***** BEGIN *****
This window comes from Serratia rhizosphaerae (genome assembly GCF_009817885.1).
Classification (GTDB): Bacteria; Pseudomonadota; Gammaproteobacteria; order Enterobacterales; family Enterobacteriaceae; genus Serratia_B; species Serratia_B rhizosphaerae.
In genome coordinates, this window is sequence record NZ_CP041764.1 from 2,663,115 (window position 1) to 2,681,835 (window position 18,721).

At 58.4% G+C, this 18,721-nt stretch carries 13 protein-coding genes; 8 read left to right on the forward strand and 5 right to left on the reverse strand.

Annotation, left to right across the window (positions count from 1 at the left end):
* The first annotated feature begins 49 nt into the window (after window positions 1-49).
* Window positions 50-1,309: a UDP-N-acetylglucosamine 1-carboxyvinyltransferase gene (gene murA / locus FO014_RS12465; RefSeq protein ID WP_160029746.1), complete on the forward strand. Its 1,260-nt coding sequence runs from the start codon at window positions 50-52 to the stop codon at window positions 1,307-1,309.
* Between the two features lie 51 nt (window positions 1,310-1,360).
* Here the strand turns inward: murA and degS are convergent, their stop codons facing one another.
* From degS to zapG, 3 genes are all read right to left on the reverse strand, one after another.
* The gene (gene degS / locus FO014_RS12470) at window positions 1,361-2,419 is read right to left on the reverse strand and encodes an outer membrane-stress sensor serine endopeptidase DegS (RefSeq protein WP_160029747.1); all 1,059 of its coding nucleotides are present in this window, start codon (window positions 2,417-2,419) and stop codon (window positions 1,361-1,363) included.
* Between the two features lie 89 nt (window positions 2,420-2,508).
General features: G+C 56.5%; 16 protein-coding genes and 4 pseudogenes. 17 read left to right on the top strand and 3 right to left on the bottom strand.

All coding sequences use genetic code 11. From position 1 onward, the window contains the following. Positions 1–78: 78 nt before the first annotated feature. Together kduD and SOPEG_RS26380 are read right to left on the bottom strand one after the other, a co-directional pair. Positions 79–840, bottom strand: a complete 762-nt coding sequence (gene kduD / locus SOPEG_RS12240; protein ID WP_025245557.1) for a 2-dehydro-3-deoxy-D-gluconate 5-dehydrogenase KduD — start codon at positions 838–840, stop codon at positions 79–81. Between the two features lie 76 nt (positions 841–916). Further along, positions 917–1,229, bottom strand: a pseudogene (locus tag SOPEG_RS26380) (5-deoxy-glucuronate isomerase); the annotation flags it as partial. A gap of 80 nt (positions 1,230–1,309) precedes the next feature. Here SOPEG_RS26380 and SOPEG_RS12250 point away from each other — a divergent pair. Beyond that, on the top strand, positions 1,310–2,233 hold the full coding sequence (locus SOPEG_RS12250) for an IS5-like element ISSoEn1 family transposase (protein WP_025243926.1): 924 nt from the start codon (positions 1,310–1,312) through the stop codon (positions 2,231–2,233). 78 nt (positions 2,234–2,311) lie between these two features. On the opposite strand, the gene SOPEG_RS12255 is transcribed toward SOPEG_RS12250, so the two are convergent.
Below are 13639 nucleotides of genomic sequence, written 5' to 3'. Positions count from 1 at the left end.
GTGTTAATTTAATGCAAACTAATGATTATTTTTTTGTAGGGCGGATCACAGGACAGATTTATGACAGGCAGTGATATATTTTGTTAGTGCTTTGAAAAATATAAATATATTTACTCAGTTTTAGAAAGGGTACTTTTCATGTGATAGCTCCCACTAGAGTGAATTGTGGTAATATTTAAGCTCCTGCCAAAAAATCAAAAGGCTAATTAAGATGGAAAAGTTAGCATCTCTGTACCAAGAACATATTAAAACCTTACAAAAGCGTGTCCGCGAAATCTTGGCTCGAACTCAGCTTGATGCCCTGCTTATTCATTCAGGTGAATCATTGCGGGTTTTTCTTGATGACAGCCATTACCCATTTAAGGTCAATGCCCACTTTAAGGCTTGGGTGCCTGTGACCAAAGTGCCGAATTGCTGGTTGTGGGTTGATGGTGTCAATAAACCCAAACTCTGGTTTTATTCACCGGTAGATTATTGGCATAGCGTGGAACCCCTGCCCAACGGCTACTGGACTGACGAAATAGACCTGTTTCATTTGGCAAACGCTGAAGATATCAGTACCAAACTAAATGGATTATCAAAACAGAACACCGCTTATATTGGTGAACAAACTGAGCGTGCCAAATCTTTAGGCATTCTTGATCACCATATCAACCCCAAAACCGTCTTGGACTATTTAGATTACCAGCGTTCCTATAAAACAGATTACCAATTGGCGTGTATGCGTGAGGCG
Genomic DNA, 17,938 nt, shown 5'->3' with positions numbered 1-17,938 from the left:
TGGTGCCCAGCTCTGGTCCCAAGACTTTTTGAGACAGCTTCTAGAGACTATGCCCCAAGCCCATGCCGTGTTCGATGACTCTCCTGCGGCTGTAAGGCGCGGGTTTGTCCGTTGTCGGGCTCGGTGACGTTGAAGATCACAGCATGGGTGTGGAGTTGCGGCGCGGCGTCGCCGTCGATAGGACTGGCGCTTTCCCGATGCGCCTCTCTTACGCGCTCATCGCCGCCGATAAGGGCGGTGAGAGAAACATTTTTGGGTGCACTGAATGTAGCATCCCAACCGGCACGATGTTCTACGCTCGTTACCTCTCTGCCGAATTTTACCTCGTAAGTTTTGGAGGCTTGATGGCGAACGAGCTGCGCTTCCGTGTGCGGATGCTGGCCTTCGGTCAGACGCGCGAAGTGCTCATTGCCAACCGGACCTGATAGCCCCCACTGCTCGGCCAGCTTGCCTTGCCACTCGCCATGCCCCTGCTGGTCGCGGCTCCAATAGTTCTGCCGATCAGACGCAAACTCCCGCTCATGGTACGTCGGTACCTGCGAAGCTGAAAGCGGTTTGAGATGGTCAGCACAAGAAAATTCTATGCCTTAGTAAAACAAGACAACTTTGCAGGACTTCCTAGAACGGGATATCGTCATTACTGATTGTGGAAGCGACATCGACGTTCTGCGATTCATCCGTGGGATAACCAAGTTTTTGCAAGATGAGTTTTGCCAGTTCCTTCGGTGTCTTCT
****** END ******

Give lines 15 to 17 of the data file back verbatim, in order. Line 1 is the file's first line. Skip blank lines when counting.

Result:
Below are 13639 nucleotides of genomic sequence, written 5' to 3'. Positions count from 1 at the left end.
GTGTTAATTTAATGCAAACTAATGATTATTTTTTTGTAGGGCGGATCACAGGACAGATTTATGACAGGCAGTGATATATTTTGTTAGTGCTTTGAAAAATATAAATATATTTACTCAGTTTTAGAAAGGGTACTTTTCATGTGATAGCTCCCACTAGAGTGAATTGTGGTAATATTTAAGCTCCTGCCAAAAAATCAAAAGGCTAATTAAGATGGAAAAGTTAGCATCTCTGTACCAAGAACATATTAAAACCTTACAAAAGCGTGTCCGCGAAATCTTGGCTCGAACTCAGCTTGATGCCCTGCTTATTCATTCAGGTGAATCATTGCGGGTTTTTCTTGATGACAGCCATTACCCATTTAAGGTCAATGCCCACTTTAAGGCTTGGGTGCCTGTGACCAAAGTGCCGAATTGCTGGTTGTGGGTTGATGGTGTCAATAAACCCAAACTCTGGTTTTATTCACCGGTAGATTATTGGCATAGCGTGGAACCCCTGCCCAACGGCTACTGGACTGACGAAATAGACCTGTTTCATTTGGCAAACGCTGAAGATATCAGTACCAAACTAAATGGATTATCAAAACAGAACACCGCTTATATTGGTGAACAAACTGAGCGTGCCAAATCTTTAGGCATTCTTGATCACCATATCAACCCCAAAACCGTCTTGGACTATTTAGATTACCAGCGTTCCTATAAAACAGATTACCAATTGGCGTGTATGCGTGAGGCG
Genomic DNA, 17,938 nt, shown 5'->3' with positions numbered 1-17,938 from the left: